Christopher Hitchens Gets Waterboarded

...decides that it is torture, after all.

Video here.

Glad we have that cleared up! Needless to say, he is treated more gently than any dominatrix's client -- let alone a detained suspect.

Now if we can just subject enough members of Congress....

July 2, 2008 10:35 AM | | Comments (4)

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4 Comments

What was stunning about the demonstration was a) how incredibly short a time it took to get Hitchens to cry 'uncle.' I'm not going to make jokes about his courage or physical endurance. He's poured enough liquids down his throat to know which one might actually stop him breathing -- more rapidly and less pleasantly than his usual libations.

But then there was b) the music. Are shlocky disco re-mixes sampling Carmina Burana a regular part of "aggressive interrogation"? These SERE folks know no mercy.

Well it seems to me you have your answer right there. It was the music that broke him.

I have been trying to radiate love to all mankind, lately, on my way to satori. So, I am not going to watch this video, as it would obviously send me tumbling backwards along my path, as I wished for one more dunk, just one more, let the mass murder enabler ... er, no!

I'm now going to have to meditate for four hours on the transience of all things, god damn it! Just as I was feeling a detached beneficence for the entirety of living beings among the ten thousandfold worlds! You know, you should be a bit more thoughtful to your bodhisattva aspiring readers.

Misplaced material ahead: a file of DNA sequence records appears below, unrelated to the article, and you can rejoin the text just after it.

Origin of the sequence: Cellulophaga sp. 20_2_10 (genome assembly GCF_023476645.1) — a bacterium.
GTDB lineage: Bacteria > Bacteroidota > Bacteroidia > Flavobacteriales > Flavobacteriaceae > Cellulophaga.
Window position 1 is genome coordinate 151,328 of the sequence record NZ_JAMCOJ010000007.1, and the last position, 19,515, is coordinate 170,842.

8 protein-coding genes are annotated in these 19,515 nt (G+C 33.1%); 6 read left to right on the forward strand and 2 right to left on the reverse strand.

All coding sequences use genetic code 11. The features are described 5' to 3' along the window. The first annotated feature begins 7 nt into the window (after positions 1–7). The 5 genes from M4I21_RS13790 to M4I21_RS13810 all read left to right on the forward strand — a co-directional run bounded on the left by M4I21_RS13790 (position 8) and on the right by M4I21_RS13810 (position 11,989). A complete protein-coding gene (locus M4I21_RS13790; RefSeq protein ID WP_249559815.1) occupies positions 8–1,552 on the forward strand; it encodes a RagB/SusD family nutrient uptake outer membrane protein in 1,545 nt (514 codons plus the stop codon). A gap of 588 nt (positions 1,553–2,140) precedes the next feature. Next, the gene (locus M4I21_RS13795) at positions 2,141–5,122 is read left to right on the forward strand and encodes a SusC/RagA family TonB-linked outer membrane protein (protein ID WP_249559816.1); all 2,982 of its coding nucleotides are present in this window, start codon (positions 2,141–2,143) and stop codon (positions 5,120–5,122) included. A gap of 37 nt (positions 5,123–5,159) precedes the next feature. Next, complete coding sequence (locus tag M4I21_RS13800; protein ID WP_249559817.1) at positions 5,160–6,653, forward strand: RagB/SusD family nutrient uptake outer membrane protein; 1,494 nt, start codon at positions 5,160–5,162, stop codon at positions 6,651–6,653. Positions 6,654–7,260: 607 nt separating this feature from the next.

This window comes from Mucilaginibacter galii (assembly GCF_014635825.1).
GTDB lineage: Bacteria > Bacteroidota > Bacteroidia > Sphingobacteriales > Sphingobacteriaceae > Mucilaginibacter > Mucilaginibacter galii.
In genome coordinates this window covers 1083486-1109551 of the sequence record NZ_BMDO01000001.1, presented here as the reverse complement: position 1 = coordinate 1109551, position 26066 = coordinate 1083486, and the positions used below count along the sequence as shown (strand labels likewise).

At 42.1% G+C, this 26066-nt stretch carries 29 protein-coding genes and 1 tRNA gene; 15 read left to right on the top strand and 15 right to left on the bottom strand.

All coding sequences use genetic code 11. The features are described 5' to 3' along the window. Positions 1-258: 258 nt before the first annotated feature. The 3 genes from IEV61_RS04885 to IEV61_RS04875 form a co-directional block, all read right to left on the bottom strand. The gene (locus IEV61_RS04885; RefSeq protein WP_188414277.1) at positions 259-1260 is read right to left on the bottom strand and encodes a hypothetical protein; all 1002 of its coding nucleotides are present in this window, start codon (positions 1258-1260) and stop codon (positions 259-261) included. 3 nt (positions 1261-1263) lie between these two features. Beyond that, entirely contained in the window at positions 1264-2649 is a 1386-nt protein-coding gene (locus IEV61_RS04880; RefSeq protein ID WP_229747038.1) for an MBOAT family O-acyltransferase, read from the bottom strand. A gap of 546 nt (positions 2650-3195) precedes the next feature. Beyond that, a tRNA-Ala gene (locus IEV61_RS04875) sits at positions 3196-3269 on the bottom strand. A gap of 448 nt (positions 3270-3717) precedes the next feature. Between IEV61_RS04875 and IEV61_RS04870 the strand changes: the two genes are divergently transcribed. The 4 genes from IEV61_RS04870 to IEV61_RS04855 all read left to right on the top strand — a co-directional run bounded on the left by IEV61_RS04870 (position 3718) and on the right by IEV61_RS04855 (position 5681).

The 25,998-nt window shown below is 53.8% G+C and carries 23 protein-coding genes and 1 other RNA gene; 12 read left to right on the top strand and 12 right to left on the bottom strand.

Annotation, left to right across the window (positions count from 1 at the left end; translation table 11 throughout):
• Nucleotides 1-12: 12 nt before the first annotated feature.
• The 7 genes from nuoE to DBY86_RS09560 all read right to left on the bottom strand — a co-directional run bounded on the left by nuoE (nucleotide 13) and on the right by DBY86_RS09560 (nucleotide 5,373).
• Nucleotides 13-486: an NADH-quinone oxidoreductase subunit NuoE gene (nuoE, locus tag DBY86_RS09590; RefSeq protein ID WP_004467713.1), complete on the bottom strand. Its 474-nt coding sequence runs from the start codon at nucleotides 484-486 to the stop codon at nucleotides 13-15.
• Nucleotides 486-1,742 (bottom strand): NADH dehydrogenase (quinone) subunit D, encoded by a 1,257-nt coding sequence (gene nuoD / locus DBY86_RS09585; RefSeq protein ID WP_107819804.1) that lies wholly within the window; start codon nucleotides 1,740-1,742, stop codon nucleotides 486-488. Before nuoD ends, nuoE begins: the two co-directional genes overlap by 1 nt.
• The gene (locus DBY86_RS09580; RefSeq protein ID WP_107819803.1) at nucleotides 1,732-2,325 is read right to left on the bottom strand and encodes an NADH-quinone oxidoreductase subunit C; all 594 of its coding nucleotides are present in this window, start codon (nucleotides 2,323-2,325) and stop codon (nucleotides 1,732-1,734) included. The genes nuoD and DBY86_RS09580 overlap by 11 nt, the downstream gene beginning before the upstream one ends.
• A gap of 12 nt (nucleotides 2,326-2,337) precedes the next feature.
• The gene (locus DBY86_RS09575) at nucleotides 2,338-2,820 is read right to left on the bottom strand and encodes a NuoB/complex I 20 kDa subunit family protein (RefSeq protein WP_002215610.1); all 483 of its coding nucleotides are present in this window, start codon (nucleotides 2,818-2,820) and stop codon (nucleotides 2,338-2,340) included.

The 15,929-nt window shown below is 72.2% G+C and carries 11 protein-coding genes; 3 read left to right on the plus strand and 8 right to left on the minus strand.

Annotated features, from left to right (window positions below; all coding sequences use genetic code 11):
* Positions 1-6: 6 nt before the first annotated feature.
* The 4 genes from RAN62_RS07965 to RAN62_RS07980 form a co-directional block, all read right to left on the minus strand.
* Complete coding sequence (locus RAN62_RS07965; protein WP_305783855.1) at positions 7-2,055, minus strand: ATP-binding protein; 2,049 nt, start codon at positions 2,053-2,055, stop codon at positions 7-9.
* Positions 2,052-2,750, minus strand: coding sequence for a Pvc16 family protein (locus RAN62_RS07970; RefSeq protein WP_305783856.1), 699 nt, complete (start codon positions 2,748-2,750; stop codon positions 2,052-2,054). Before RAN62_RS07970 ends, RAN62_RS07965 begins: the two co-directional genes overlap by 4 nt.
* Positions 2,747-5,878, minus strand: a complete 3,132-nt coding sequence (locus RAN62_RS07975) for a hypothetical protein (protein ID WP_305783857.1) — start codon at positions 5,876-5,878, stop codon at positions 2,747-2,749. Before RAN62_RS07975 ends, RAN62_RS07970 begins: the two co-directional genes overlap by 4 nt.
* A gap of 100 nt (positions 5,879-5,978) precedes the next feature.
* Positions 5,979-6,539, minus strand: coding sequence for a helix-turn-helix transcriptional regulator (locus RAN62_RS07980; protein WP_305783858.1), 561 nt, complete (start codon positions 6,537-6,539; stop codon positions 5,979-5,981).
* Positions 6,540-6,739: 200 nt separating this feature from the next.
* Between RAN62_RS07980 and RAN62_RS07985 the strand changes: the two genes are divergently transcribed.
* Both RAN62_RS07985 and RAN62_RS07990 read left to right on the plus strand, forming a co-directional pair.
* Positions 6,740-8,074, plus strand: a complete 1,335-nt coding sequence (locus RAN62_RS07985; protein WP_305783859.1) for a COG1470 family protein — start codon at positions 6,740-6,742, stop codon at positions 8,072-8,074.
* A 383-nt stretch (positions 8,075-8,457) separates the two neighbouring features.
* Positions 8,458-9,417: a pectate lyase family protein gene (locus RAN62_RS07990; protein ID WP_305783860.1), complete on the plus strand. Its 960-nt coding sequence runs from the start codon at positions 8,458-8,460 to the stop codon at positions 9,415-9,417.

This is from the Epilogue to Saint Joan:

THE NEWCOMER. Excuse me, gentle lords and ladies. Do not let me disturb you. Only a poor old harmless English rector. Formerly chaplain to the cardinal: to my lord of Winchester. John de Stogumber, at your service. [He looks at them inquiringly] Did you say anything? I am a little deaf, unfortunately. Also a little--well, not always in my right mind, perhaps; but still, it is a small village with a few simple people. I suffice: I suffice: they love me there; and I am able to do a little good. I am well connected, you see; and they indulge me.

JOAN. Poor old John! What brought thee to this state?

DE STOGUMBER. I tell my folks they must be very careful. I say to them, 'If you only saw what you think about you would think quite differently about it. It would give you a great shock. Oh, a great shock.' And they all say 'Yes, Parson: we all know you are a kind man, and would not harm a fly.' That is a great comfort to me. For I am not cruel by nature, you know.

THE SOLDIER. Who said you were?

DE STOGUMBER. Well, you see, I did a very cruel thing once because I did not know what cruelty was like. I had not seen it, you know. That is the great thing: you must see it. And then you are redeemed and saved.

CAUCHON. Were not the sufferings of our Lord Christ enough for you?

DE STOGUMBER. No. Oh no: not at all. I had seen them in pictures, and read of them in books, and been greatly moved by them, as I thought. But it was no use: it was not our Lord that redeemed me, but a young woman whom I saw actually burned to death. It was dreadful: oh, most dreadful. But it saved me. I have been a different man ever since, though a little astray in my wits sometimes.

CAUCHON. Must then a Christ perish in torment in every age to save those that have no imagination?

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